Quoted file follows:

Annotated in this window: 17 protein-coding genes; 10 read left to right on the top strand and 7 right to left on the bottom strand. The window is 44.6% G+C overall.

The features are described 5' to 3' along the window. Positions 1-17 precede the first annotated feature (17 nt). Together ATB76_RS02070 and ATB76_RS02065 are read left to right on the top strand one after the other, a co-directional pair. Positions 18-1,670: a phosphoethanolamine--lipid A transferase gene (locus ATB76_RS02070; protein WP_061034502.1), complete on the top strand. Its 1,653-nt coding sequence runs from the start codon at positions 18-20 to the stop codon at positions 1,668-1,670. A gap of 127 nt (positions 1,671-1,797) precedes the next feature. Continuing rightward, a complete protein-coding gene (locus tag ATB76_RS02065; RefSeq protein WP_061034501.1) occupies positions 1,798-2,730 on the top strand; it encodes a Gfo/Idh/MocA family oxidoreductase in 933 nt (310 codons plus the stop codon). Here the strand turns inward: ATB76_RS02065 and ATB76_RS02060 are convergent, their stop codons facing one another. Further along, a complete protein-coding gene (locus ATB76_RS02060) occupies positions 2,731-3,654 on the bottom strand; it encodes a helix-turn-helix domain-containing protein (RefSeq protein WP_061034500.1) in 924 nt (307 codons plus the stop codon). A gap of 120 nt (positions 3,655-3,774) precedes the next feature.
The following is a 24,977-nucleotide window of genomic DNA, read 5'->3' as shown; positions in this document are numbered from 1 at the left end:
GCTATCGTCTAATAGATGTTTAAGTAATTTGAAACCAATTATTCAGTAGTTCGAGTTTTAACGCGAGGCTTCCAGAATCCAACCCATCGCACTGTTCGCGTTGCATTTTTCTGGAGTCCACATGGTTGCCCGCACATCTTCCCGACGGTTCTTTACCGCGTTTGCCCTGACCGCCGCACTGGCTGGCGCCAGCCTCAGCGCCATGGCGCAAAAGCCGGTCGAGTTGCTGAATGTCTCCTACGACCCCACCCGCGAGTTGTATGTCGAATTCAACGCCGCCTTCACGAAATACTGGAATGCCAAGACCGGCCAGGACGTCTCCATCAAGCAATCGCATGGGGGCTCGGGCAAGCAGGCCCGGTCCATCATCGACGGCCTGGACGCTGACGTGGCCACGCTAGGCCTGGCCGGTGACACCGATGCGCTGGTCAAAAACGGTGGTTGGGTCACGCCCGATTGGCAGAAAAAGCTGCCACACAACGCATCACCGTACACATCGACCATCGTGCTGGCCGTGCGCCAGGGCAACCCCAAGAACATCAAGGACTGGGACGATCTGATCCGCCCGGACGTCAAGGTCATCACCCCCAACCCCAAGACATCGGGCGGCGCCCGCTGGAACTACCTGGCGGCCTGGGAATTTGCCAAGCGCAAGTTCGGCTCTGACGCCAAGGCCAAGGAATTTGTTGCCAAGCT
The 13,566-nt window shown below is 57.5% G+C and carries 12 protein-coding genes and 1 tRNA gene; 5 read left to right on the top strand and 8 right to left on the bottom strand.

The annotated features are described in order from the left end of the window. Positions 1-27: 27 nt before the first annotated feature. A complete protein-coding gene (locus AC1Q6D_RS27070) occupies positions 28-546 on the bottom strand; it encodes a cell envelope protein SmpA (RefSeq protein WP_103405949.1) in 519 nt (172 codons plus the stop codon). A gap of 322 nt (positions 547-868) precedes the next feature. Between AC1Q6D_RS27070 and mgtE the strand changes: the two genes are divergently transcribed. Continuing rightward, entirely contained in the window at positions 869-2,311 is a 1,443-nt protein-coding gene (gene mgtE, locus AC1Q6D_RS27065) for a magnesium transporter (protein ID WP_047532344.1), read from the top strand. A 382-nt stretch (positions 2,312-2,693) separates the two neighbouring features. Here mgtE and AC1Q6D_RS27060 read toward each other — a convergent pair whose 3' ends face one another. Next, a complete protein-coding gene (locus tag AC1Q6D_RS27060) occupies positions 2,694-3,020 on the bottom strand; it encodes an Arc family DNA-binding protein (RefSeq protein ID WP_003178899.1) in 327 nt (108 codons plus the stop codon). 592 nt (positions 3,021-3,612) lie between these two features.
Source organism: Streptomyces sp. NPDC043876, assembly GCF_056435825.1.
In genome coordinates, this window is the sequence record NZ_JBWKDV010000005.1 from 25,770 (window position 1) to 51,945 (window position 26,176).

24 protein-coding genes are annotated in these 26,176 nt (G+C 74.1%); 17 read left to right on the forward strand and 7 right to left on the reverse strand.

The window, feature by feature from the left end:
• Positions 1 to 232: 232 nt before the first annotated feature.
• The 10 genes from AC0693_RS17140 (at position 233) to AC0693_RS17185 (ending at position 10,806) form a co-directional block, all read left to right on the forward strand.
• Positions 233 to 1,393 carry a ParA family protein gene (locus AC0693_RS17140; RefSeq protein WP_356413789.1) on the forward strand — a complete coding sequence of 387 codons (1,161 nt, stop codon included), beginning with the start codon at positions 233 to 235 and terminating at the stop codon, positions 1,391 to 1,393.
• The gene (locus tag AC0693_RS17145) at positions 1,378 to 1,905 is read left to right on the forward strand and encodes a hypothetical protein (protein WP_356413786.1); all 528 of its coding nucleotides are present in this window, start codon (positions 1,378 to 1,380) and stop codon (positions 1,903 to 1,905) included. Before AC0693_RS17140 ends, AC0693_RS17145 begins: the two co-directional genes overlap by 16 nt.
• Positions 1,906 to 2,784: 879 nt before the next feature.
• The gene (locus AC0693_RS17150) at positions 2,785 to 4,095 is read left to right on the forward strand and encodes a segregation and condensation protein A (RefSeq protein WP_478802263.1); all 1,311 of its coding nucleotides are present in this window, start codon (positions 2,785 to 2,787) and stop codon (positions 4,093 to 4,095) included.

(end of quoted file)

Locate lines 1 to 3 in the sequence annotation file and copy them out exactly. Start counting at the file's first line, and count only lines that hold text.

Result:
Annotated in this window: 17 protein-coding genes; 10 read left to right on the top strand and 7 right to left on the bottom strand. The window is 44.6% G+C overall.

The features are described 5' to 3' along the window. Positions 1-17 precede the first annotated feature (17 nt). Together ATB76_RS02070 and ATB76_RS02065 are read left to right on the top strand one after the other, a co-directional pair. Positions 18-1,670: a phosphoethanolamine--lipid A transferase gene (locus ATB76_RS02070; protein WP_061034502.1), complete on the top strand. Its 1,653-nt coding sequence runs from the start codon at positions 18-20 to the stop codon at positions 1,668-1,670. A gap of 127 nt (positions 1,671-1,797) precedes the next feature. Continuing rightward, a complete protein-coding gene (locus tag ATB76_RS02065; RefSeq protein WP_061034501.1) occupies positions 1,798-2,730 on the top strand; it encodes a Gfo/Idh/MocA family oxidoreductase in 933 nt (310 codons plus the stop codon). Here the strand turns inward: ATB76_RS02065 and ATB76_RS02060 are convergent, their stop codons facing one another. Further along, a complete protein-coding gene (locus ATB76_RS02060) occupies positions 2,731-3,654 on the bottom strand; it encodes a helix-turn-helix domain-containing protein (RefSeq protein WP_061034500.1) in 924 nt (307 codons plus the stop codon). A gap of 120 nt (positions 3,655-3,774) precedes the next feature.
The following is a 24,977-nucleotide window of genomic DNA, read 5'->3' as shown; positions in this document are numbered from 1 at the left end: